If David Cameron gets his way there will be a referendum on Britain's EU membership in 2017. That's a long way off, but if opinion polls are anything to go by, the result is likely to be very close. A lot could change in the time until the referendum - we have a brand new Commission with different priorities, and Cameron will try to renegotiate Britain's membership terms - but the broad appearance of the EU is likely to be the same then as now.
This means that, as with Scotland leaving the Union, there's a distinct possibility of Britain leaving the EU while a substantial minority want to stay in. The EU debate has so far produced a good number of thoughtfulblueprints for what the post-EU UK should look like. These are, however, mainly written by those who want to leave. As is quite reasonable, those who want to stay in the EU instead write on the benefits of staying and the risks of leaving.
However, if the country does vote to leave in 2017 it is important that both sides contribute to the post-exit settlement. Groups who want to stay in the EU have a number of legitimate concerns, and in a mature democracy these should be taken into account. For example West Wales and Cornwall benefit from the EU's 'structural funds', which pay for business development, jobs training, community projects and other initiatives to help less developed regions. The last few years such funding has come to around £4.5 billion annually. Likewise Britain's farmers are subsidised under the EU common agricultural policy - losing their subsidies would mean they were competing with European farmers at a disadvantage.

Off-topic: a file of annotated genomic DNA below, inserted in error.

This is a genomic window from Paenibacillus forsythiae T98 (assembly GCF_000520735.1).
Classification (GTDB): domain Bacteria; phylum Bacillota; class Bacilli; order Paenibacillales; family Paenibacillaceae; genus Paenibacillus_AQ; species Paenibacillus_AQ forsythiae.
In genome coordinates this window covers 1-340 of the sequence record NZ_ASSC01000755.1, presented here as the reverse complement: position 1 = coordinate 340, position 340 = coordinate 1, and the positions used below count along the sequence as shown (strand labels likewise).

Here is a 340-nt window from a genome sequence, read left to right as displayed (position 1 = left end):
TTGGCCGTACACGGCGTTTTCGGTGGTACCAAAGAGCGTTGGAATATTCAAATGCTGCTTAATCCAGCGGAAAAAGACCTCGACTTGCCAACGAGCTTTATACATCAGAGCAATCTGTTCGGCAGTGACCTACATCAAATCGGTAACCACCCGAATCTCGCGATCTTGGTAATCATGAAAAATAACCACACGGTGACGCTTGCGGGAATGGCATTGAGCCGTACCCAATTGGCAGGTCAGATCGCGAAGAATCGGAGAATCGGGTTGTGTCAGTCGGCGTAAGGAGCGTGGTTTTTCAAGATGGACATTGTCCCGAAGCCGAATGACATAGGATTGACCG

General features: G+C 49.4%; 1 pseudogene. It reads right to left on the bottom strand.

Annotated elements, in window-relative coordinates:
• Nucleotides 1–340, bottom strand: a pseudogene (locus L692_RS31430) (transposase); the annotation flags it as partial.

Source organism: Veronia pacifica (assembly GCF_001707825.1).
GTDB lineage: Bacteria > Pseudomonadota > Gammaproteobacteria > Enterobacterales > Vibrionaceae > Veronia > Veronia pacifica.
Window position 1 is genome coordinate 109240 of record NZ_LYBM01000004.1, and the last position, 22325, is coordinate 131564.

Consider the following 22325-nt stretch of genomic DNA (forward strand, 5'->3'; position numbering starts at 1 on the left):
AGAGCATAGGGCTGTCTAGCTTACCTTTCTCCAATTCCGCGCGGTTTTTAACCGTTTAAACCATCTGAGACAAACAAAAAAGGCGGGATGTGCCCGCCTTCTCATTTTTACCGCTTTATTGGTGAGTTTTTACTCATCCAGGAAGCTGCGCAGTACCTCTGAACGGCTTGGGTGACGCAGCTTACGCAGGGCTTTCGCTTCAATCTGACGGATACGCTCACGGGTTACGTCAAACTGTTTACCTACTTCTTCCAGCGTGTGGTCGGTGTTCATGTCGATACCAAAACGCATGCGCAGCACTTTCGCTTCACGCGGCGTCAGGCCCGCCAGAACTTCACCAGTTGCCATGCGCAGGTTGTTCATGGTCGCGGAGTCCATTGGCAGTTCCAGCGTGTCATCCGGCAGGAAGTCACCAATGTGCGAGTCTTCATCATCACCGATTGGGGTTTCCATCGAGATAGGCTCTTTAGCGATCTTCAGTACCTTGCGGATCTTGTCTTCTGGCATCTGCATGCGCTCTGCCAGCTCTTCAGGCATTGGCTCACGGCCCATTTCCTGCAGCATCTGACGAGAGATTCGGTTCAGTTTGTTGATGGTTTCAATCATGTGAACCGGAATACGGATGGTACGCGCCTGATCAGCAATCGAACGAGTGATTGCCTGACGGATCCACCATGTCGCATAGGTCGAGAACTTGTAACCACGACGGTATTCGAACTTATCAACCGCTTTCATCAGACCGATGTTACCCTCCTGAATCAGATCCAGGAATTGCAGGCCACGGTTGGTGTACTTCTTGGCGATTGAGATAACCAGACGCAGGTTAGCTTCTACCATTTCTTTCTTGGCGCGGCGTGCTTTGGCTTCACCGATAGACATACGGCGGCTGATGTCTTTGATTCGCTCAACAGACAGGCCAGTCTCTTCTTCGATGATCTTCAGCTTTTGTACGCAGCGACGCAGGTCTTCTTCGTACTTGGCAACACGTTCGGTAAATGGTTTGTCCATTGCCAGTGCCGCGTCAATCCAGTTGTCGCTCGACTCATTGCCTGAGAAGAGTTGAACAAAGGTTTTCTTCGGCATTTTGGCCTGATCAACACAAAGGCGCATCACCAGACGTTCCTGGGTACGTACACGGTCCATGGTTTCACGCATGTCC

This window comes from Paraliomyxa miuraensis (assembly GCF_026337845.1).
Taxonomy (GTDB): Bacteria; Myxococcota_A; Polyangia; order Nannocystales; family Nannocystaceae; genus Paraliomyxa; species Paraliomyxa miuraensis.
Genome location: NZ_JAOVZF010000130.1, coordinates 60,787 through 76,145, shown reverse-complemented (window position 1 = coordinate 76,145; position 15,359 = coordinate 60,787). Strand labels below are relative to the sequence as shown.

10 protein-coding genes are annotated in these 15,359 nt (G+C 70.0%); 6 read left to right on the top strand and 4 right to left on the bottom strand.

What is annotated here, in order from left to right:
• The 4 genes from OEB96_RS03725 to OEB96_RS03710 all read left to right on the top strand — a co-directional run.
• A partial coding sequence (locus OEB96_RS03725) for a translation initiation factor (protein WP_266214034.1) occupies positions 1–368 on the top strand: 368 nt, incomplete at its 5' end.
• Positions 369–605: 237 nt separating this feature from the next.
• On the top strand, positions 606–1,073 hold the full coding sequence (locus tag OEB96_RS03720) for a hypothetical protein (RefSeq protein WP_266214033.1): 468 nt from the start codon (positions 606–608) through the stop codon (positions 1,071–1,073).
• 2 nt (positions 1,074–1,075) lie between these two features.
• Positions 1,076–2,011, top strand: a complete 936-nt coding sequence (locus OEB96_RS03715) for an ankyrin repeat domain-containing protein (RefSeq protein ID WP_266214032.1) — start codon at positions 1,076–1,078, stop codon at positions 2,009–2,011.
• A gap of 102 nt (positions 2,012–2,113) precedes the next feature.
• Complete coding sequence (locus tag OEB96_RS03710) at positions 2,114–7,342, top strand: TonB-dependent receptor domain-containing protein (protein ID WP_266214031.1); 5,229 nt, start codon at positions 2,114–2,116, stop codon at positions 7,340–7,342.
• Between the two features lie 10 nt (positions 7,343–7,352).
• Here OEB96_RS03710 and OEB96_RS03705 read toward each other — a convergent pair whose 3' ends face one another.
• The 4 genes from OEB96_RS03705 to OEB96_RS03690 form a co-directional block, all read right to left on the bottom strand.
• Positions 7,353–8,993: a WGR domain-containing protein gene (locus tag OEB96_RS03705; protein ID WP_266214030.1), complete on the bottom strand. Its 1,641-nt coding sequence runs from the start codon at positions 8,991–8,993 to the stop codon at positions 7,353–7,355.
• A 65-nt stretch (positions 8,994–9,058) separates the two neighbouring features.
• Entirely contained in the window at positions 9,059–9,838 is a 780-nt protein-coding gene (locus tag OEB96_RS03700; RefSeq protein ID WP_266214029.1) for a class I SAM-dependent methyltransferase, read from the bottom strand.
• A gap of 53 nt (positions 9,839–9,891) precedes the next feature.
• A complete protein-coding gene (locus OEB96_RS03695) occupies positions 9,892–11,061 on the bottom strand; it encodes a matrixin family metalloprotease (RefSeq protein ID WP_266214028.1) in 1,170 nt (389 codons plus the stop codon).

In a new book published by Civitas think tank, I consulted these vulnerable groups over their EU exit worries. It's important to establish the specifics - what they fear about leaving - so exit can be as smooth as possible and avoid these fears. I looked at groups like fishermen, who are currently part of an EU-wide system to make sure the seas are not overfished. If Britain left the EU they would still need some kind of cooperation with nearby countries. Big manufacturers were equally keen to see a single system across all their factories, continental and British, so they could build products to the same standards for both markets.
This all points to the need for a debate on what exactly we would like the country to look like after independence. We could continue to support famers by 'mirror funding' the amounts the EU used to pay, but this is seen as unfair and protectionist by many. We would need to build a consensus on immigration and integration; a lot of businesses depend on highly skilled migrants and universities welcome overseas students, we are a friendly country, but this would be balanced by some people's concerns about strains on infrastructure.
The economy is another area for discussion. British exporters will want continued free trade with Europe, which could be achieved with a trade agreement or a Norwegian-style membership of the 'European Economic Area'. This would be tempered by concerns over 'red tape' regulations, which come from Brussels and Westminster both. Some EU rules are seen as bad by just about everyone but others, such as employment laws for paid holidays, may well be kept.
As British exit becomes more likely, all interest groups should consider the merits and drawbacks of leaving the EU and how they should be addressed. Questions of free trade, Britain's stance on the world stage and domestic policy can all be overcome. It's best that they're overcome together.